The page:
Once again you make me long for a book I'd never even heard of before I read your review! A fairy tale set in alternate Viking worlds? With complex, human characters? I need to get a copy!

Aarti said...

This is the second time in the last ten minutes and the second time EVER that I've heard the term "secondary world fiction." What's wrong with the term "epic fantasy"? Just curious, as I don't really understand what "secondary world" means...

That said, I know you aren't really big on the epic fantasy/secondary world fiction genre, so I'm glad you tried this one out and enjoyed it! I don't know if I could read a book in one condensed volume that I KNEW existed in three separate volumes, but it sounds like not much was lost here.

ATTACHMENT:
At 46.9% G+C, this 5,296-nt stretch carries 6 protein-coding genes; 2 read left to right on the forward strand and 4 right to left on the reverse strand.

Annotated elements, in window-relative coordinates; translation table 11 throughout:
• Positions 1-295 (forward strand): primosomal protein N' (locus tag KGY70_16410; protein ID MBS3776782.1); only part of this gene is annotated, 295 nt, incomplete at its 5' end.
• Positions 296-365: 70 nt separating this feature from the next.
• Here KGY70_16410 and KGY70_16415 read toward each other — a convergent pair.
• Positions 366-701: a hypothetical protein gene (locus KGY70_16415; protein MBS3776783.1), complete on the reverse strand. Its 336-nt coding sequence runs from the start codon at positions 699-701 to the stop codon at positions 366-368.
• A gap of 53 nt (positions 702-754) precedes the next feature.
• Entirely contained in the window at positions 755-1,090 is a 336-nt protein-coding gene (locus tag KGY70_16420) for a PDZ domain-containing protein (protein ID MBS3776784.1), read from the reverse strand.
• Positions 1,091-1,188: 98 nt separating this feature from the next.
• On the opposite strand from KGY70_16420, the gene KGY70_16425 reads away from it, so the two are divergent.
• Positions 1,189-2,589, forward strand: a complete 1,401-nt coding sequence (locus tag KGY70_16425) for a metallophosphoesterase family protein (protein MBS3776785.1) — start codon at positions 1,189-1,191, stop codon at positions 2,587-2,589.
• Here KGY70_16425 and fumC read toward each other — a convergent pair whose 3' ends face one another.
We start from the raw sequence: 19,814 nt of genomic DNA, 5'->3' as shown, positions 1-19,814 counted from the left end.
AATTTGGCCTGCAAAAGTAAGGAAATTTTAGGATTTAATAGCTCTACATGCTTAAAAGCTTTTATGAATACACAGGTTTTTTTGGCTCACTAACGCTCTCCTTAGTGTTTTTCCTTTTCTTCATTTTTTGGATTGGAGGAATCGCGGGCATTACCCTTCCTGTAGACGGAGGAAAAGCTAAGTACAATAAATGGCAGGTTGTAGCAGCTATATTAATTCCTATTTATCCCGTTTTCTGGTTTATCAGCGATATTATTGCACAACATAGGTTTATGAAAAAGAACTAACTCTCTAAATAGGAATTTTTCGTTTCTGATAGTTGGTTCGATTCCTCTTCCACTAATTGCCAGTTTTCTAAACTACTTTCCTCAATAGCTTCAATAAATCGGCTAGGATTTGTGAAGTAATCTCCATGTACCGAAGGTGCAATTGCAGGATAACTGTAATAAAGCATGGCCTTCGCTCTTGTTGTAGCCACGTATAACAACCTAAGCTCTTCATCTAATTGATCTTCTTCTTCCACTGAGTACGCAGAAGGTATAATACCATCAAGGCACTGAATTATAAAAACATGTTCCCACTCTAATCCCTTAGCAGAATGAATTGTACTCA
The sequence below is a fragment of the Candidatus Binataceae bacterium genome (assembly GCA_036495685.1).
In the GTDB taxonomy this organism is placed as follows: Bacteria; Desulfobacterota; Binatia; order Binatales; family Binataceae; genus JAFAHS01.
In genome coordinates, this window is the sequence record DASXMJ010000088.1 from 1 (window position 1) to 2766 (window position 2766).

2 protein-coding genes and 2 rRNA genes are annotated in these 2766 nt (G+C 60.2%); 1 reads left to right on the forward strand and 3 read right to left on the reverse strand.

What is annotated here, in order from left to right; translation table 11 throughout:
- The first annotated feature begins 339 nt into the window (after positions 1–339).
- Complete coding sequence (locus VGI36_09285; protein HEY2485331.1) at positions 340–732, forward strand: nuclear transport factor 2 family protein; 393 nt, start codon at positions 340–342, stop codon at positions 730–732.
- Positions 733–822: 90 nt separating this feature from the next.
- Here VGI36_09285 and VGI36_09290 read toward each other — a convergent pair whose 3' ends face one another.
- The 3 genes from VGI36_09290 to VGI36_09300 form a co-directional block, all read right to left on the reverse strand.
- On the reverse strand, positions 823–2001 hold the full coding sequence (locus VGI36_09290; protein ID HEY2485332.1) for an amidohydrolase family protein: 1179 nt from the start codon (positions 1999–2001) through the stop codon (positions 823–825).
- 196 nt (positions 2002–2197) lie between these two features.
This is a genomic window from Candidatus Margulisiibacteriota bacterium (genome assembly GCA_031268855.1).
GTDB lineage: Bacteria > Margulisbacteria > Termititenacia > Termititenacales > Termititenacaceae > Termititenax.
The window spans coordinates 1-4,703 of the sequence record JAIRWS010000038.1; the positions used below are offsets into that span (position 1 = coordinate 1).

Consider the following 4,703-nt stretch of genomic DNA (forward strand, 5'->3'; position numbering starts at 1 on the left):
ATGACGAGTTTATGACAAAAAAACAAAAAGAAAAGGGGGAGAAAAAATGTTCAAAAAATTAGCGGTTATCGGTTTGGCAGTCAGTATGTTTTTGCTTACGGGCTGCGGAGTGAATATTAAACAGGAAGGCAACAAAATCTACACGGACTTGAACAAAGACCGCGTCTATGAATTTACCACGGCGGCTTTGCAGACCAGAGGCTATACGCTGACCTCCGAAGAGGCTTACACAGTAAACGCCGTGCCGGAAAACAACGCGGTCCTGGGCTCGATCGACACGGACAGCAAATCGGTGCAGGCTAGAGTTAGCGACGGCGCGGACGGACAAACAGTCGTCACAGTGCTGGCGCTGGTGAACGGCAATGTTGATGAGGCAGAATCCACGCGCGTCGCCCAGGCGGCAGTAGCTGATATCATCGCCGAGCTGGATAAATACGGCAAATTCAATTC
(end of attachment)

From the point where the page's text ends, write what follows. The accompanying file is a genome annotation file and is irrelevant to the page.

Allison said...

Historical fantasy is one of my favorite genres, and your review definitely has me intrigued!

Daphne said...

This sounds like a fun book -- I kind of love the cover.

heidenkind said...

So this is a... graphic novel? Or an anthology? It does sound like something I might like; I enjoy both fairy tales and folklore. :)

Iliana said...

This is not my typical read but your review makes it sound so good and like a must read for my list!

joanna said...

Wow, Norse mythology, how fascinating!

Amy said...

I haven't heard of Langrish before but I love historical fantasy and Vikings so I'm in. :-)

Kathleen said...

I can't really resist a series with trolls. This sounds like it has the perfect balance of character development, action, and setting to insure I will enjoy it.